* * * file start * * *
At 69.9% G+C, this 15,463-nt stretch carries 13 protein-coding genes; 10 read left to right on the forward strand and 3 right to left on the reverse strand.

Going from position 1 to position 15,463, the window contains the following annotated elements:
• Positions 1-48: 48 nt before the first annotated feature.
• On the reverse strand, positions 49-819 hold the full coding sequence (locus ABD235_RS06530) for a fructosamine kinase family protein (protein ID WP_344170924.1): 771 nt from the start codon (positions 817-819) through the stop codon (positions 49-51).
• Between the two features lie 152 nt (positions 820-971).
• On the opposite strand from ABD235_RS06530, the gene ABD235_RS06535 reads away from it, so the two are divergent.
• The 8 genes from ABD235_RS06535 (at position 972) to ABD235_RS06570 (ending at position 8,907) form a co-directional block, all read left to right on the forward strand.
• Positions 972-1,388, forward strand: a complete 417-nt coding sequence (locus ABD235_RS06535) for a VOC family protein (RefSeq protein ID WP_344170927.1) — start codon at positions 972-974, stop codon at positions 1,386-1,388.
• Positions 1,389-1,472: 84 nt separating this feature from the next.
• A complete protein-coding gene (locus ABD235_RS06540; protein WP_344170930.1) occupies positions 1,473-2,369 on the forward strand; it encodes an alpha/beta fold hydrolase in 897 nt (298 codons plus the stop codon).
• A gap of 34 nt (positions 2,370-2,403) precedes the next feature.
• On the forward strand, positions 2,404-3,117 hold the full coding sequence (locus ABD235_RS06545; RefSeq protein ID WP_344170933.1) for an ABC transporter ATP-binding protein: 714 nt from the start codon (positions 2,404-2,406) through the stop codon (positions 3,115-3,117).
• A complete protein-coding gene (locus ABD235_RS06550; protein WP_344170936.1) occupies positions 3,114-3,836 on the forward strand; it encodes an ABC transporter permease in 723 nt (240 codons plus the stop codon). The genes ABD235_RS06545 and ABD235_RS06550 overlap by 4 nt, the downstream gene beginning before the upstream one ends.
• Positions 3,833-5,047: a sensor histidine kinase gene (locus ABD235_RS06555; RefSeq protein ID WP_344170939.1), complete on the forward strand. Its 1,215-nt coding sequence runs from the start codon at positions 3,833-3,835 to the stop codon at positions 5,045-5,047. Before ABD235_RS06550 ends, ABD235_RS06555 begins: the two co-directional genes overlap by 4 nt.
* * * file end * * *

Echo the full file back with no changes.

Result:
At 69.9% G+C, this 15,463-nt stretch carries 13 protein-coding genes; 10 read left to right on the forward strand and 3 right to left on the reverse strand.

Going from position 1 to position 15,463, the window contains the following annotated elements:
• Positions 1-48: 48 nt before the first annotated feature.
• On the reverse strand, positions 49-819 hold the full coding sequence (locus ABD235_RS06530) for a fructosamine kinase family protein (protein ID WP_344170924.1): 771 nt from the start codon (positions 817-819) through the stop codon (positions 49-51).
• Between the two features lie 152 nt (positions 820-971).
• On the opposite strand from ABD235_RS06530, the gene ABD235_RS06535 reads away from it, so the two are divergent.
• The 8 genes from ABD235_RS06535 (at position 972) to ABD235_RS06570 (ending at position 8,907) form a co-directional block, all read left to right on the forward strand.
• Positions 972-1,388, forward strand: a complete 417-nt coding sequence (locus ABD235_RS06535) for a VOC family protein (RefSeq protein ID WP_344170927.1) — start codon at positions 972-974, stop codon at positions 1,386-1,388.
• Positions 1,389-1,472: 84 nt separating this feature from the next.
• A complete protein-coding gene (locus ABD235_RS06540; protein WP_344170930.1) occupies positions 1,473-2,369 on the forward strand; it encodes an alpha/beta fold hydrolase in 897 nt (298 codons plus the stop codon).
• A gap of 34 nt (positions 2,370-2,403) precedes the next feature.
• On the forward strand, positions 2,404-3,117 hold the full coding sequence (locus ABD235_RS06545; RefSeq protein ID WP_344170933.1) for an ABC transporter ATP-binding protein: 714 nt from the start codon (positions 2,404-2,406) through the stop codon (positions 3,115-3,117).
• A complete protein-coding gene (locus ABD235_RS06550; protein WP_344170936.1) occupies positions 3,114-3,836 on the forward strand; it encodes an ABC transporter permease in 723 nt (240 codons plus the stop codon). The genes ABD235_RS06545 and ABD235_RS06550 overlap by 4 nt, the downstream gene beginning before the upstream one ends.
• Positions 3,833-5,047: a sensor histidine kinase gene (locus ABD235_RS06555; RefSeq protein ID WP_344170939.1), complete on the forward strand. Its 1,215-nt coding sequence runs from the start codon at positions 3,833-3,835 to the stop codon at positions 5,045-5,047. Before ABD235_RS06550 ends, ABD235_RS06555 begins: the two co-directional genes overlap by 4 nt.